"The two-door hatch's funky styling was born in Toyota's European design studio," notes Automobile Magazine, while Road & Track proposes that the four-door Yaris sedan "looks like the little brother of the Corolla." Autoblog thinks "the design is deliberately weird enough" to be sold under Toyota's youth-oriented Scion brand instead. "Indeed," continues the Autoblog reviewer, "Toyota's supposedly hipper sub-brand offers the xD, a five-door on the same architecture as the three and four-door Yaris models." Car and Driver stands apart from most other reviewers and actively dislikes the styling, saying that it "shouts bland and inexpensive" and "has a face only a mother could love."

A Sport Package adds sport seats, larger wheels, a mild body kit, and a leather-wrapped steering wheel and shift knob, all resulting in a different look for this econocar. Autobytel reports, "Outside, the S body kit and 15-inch wheels worked wonders on our tester, at least implying some sport if not actually delivering it." Road & Track also points out that "Yaris owners can up the ante with TRD accessories including suspension modifications, sport exhaust and 18-in. alloy wheels."

Inside, the Yaris has a very unconventional look, with a center-mounted gauge cluster and Liftback models offering large storage areas behind a slim center stack of controls. The interior is a contrast of elements good and bad, desirable and tacky, as Toyota obviously is trying to make a fashionable cabin while watching its price very carefully. Regarding the unusual location of the speedometer, Automobile Magazine says, "Toyota insists that drivers eventually get used to the unconventional location—yeah, and convicts eventually get used to cell block D." But Road & Track sees more humor in the center-mounted gauges, quipping, "Now everybody in the car can see how fast you're going, or how much fuel you have left." But as controversial as it might be, the layout "lends the Yaris a bigger feel inside," notes Autoblog.

6

2010 Toyota Yaris

Performance

The 2010 Toyota Yaris performs about as well as you might expect from a small, economical car; it's especially at home in the city, where it sips fuel and turns on a dime.

A 106-horsepower, 1.5-liter four-cylinder engine powers the Yaris, and buyers can choose either a five-speed manual or four-speed automatic. The power output is low, but it's actually adequate for a small, light (about 2,300 pounds) car of this type.

"Performance is about what you'd expect from a 106-hp, 1.5-liter four-cylinder engine—not great, but not dreadful, either," asserts Car and Driver. MSN Autos calls the Yaris' passing ability "brisk" and "fairly quick," adding that the engine, although loud during acceleration, is "a relaxed, quiet highway cruiser."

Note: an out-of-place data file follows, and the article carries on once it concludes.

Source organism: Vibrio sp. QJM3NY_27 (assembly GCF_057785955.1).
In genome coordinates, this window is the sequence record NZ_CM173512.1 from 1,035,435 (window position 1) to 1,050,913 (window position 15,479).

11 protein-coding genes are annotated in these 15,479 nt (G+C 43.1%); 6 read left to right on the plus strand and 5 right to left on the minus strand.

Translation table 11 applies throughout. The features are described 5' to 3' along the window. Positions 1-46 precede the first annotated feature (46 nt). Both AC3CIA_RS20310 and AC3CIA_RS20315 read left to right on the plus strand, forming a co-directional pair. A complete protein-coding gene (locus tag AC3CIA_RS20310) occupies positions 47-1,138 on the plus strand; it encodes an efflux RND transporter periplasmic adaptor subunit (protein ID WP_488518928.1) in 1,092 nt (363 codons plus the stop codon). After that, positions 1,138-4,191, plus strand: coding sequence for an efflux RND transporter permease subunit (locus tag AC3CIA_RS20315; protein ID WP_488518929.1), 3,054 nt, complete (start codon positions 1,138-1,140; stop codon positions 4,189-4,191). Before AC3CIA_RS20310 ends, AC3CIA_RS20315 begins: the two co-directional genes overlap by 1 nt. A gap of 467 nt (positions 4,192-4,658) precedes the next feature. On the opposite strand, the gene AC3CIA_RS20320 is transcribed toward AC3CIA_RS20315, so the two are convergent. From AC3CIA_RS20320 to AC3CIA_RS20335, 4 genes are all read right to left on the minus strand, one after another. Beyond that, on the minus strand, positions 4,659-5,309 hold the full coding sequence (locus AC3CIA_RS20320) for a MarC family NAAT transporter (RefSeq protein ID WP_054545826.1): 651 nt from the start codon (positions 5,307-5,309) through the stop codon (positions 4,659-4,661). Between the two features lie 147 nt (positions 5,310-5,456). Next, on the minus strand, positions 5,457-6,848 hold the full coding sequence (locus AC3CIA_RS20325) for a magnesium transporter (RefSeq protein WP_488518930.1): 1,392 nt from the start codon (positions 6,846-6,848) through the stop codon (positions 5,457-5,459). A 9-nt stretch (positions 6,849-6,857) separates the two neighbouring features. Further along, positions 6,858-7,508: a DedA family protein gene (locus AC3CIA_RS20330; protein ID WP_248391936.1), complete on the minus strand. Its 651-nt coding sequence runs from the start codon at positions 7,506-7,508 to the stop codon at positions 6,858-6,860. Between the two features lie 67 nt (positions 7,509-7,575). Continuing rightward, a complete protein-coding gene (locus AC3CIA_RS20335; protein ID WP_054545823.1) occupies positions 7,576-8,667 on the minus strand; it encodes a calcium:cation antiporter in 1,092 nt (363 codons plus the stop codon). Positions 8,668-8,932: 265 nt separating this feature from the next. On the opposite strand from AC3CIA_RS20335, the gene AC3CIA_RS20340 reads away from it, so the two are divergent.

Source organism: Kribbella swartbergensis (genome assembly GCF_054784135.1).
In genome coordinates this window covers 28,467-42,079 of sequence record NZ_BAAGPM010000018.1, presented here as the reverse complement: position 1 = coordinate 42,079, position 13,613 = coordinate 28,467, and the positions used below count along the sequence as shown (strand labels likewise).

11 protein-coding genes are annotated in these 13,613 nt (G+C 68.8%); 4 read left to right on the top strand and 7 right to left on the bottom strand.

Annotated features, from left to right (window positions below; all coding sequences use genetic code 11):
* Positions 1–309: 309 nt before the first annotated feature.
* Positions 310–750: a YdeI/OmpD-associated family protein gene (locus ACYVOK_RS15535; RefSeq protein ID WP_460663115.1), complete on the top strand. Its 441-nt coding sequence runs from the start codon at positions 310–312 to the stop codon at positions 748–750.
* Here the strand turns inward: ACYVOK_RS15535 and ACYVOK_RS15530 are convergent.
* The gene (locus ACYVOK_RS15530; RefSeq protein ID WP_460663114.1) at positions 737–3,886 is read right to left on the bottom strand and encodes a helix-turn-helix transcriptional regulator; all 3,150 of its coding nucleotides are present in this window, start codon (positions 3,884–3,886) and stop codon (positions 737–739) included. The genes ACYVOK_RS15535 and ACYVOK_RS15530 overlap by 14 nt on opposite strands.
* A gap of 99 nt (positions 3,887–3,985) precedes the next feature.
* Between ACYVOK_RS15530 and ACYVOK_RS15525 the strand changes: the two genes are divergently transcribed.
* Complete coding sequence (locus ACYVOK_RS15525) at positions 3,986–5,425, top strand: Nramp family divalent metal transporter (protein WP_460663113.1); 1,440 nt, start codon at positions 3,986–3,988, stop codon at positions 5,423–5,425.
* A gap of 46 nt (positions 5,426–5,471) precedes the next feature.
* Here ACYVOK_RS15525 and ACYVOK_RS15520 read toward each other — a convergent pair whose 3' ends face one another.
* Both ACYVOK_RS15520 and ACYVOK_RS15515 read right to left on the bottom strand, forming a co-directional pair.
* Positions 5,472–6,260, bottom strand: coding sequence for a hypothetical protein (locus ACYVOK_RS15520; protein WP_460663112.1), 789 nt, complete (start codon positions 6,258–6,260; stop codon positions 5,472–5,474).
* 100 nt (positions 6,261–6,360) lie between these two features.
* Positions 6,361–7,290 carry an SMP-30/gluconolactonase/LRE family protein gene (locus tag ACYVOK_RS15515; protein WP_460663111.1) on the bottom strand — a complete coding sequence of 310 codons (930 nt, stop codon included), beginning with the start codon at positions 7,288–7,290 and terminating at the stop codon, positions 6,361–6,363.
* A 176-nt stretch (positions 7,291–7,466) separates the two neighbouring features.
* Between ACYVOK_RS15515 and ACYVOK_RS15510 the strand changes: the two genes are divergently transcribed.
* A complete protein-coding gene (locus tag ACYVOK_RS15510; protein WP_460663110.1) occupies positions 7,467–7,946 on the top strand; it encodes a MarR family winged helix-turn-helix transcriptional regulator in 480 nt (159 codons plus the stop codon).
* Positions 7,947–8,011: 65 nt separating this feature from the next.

The Yaris works quite well with either transmission, but most reviewers prefer the standard five-speed manual gearbox to the available four-speed automatic. "The manual shifts nicely, but the engine calls for lots of shifting to get the best performance," says MSN Autos, who add that the automatic, though not as fast, "allows good performance." Edmunds finds the manual gives the Toyota Yaris "a peppy, sporty feel," and compliments the engine for being "smooth and vibration-free, even at high rpm." ConsumerGuide reports that the automatic works fine around town, "but feels overmatched in fast-moving traffic and hilly terrain."

Reviewers are definitely split about how the 2010 Toyota Yaris handles, and it might have something to do with very different expectations for an affordable, high-mileage vehicle. Car and Driver says the Yaris' handling is "estimable for a car of this class, particularly the feel and response of the steering, which is electrically assisted to just the right degree." Edmunds also likes the feel of the steering, commenting, "Unlike some other systems of this kind, the Yaris' has a natural, crisp feel with even weighting." MSN Autos remarks, "Handling is OK if the car isn't pushed hard," and ConsumerGuide warns that grip in turns is limited by the narrow tires. That's probably not all bad.

TheCarConnection.com also notices some conflicting information about how stable the Yaris feels. ConsumerGuide notes that the Yaris is "prone to wander in gusty crosswinds," and Car and Driver says the boxy, light design "makes passing semis on the highway feel as though you were driving through a tornado." But Autoblog observes, "Crosswinds and passing semis likewise leave the Yaris unperturbed." Luckily the brakes are confidence-inspiring; Edmunds cites "reassuring braking power." For 2010 anti-lock brakes with Brake Assist are a standard feature.

Autoblog says that "with less than gentle mixed driving, the Yaris will cheerily deliver 36 mpg, besting its EPA estimate." TheCarConnection.com's editors have seen as high as 41 mpg in gentle driving, with a five-door automatic-transmission model.

5

2010 Toyota Yaris

Comfort & Quality

The 2010 Toyota Yaris has impressive interior space, but the company skimps on comfort and materials to offer a low price.